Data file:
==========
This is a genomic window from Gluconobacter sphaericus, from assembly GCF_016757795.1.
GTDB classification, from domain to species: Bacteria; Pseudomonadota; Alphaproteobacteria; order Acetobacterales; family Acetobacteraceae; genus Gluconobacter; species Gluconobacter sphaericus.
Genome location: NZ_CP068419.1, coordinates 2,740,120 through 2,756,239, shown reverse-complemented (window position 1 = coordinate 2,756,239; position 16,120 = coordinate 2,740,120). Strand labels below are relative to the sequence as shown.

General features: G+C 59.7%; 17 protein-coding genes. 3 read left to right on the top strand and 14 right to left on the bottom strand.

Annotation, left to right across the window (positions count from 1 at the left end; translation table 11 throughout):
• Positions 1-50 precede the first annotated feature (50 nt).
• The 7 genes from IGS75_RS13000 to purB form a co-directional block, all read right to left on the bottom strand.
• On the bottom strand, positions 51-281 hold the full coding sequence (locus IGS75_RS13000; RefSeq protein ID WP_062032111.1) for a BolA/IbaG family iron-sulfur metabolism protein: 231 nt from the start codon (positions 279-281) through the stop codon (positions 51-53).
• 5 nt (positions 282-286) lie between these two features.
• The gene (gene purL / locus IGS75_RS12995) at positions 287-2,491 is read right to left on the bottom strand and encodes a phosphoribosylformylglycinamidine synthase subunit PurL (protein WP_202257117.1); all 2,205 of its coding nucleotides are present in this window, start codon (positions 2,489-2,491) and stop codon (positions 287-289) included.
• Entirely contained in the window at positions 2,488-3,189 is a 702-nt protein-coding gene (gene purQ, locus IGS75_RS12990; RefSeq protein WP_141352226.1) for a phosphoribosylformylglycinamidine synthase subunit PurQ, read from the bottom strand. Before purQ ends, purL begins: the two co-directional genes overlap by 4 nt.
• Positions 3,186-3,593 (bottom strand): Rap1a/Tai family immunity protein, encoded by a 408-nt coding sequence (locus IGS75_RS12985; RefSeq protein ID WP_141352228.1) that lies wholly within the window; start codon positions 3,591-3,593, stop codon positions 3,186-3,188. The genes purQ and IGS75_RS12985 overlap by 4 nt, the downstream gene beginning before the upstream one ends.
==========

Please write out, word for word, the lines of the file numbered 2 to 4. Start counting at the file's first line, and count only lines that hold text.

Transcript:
GTDB classification, from domain to species: Bacteria; Pseudomonadota; Alphaproteobacteria; order Acetobacterales; family Acetobacteraceae; genus Gluconobacter; species Gluconobacter sphaericus.
Genome location: NZ_CP068419.1, coordinates 2,740,120 through 2,756,239, shown reverse-complemented (window position 1 = coordinate 2,756,239; position 16,120 = coordinate 2,740,120). Strand labels below are relative to the sequence as shown.

General features: G+C 59.7%; 17 protein-coding genes. 3 read left to right on the top strand and 14 right to left on the bottom strand.